Central banks, including the US Federal Reserve, European Central Bank, Bank of Japan, Swiss National Bank and the Bank of England are pushing ahead to develop their own CBDCs. Leading the pack is the People’s Bank of China, which is piloting a digital renminbi.

New layers replacing old intermediaries
Decentralised finance (DeFi) automates financial markets, without traditional intermediaries such as stock markets or banks. This year DeFi services witnessed an impressive growth surpassing $10 billion.

OCC rules that banks can hold bitcoin
Even your local bank may soon be able to help you or your parents and grandparents get into bitcoin. The Office of the Comptroller of the Currency, a federal bank regulator, ruled in July that banks may hold cryptocurrency for clients.

I can see the price continuing on this track.

Bitcoin’s current market cap is about $350 billion, while that of gold’s stands at roughly $10 trillion. This week the cryptocurrency gained 12% over two days alone, and was trading at $22,994 on Saturday. It’s very possible that bitcoin will become a trillion dollar asset next year this time. For bitcoin’s market cap to reach $1 trillion, it would have to hit a price of $54,000 per coin by next year, a 130% rally from where it’s at now.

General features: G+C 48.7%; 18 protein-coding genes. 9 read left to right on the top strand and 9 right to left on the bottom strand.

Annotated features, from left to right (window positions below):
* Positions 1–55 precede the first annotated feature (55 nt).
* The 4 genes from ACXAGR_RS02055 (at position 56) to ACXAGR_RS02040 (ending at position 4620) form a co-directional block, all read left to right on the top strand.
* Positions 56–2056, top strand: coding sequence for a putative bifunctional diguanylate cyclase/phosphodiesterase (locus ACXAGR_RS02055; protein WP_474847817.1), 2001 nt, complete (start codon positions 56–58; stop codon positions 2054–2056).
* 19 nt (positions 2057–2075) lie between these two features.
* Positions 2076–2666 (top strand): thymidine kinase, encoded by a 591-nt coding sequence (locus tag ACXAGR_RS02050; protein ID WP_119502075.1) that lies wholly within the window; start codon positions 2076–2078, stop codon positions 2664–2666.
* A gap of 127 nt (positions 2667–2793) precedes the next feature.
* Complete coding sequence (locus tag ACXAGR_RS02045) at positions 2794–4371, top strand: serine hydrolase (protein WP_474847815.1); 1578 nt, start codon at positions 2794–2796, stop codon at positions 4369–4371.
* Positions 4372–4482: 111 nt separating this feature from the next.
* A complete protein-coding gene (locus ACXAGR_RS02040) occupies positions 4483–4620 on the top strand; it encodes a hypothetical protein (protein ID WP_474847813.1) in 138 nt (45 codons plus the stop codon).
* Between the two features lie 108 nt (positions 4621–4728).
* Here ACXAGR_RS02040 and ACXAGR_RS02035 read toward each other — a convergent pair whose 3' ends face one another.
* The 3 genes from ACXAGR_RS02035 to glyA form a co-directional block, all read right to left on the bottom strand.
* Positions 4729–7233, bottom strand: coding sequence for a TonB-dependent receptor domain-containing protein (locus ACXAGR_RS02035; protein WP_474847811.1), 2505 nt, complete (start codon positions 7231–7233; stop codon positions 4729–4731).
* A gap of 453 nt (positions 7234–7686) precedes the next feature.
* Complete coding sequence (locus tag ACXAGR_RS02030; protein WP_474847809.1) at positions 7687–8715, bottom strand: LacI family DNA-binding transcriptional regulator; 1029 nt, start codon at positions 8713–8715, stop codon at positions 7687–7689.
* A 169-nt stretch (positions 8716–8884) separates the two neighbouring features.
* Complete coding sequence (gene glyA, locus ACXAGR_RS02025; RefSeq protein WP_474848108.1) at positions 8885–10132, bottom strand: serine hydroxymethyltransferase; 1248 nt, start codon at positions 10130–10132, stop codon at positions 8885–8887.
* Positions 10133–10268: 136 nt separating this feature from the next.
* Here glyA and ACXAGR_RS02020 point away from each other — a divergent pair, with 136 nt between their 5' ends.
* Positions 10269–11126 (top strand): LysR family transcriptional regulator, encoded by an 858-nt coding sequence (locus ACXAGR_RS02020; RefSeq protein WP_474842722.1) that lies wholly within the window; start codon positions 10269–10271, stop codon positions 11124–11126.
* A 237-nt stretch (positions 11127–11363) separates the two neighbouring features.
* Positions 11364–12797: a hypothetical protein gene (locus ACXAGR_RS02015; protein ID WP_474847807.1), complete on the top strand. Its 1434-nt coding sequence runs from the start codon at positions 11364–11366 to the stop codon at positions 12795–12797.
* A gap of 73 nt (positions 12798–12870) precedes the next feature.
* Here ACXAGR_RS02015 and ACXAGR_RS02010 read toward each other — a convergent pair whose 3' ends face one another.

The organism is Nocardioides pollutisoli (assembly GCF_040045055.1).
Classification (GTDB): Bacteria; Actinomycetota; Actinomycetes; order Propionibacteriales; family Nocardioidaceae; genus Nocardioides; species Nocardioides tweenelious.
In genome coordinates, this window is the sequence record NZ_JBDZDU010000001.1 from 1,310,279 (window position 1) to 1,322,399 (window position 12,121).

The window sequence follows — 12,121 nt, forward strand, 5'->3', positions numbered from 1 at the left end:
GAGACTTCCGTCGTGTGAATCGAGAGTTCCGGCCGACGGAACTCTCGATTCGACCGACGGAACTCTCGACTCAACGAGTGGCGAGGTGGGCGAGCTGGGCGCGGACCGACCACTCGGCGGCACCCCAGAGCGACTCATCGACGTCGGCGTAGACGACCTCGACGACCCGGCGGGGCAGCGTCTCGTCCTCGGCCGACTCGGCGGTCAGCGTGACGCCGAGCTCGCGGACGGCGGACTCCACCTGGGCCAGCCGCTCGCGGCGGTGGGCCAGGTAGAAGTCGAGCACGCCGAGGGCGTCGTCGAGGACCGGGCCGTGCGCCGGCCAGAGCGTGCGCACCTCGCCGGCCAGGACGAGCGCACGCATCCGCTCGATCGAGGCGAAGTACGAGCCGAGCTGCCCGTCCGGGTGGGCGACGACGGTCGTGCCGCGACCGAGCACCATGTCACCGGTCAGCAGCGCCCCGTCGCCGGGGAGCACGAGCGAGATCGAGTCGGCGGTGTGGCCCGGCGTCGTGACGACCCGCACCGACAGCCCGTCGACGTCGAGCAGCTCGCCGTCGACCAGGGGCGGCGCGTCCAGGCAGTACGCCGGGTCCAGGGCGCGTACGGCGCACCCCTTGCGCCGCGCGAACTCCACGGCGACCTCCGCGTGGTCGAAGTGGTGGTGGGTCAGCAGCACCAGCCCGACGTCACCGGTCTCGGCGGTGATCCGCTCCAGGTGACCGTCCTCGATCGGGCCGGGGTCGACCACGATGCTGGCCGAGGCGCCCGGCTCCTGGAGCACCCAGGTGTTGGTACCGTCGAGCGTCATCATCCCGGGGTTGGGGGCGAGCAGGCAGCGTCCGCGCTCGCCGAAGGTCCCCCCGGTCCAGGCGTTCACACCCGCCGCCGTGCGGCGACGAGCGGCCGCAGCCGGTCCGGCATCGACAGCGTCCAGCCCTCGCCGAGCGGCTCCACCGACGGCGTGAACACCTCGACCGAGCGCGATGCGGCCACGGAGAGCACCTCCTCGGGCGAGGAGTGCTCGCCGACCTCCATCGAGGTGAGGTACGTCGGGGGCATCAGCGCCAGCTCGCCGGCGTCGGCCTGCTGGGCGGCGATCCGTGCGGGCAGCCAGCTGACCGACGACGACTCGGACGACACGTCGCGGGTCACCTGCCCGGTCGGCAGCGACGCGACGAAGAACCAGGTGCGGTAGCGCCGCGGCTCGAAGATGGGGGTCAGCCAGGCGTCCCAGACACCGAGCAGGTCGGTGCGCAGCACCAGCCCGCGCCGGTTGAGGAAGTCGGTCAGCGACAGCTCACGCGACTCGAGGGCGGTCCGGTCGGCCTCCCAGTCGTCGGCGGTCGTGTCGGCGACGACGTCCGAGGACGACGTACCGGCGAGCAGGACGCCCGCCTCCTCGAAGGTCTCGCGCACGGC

Blockchain.com reported 32 million users in January 2019 and around 45 million in January 2020. This is a 41% increase last year. Today, there’re around 100 million people that use bitcoin. There are 3.5 billion people in the world that have a smartphone. I don’t think it’s crazy to imagine a world by 2025 where 2.7 billion users, same as the number of people that are using Facebook today, use bitcoin.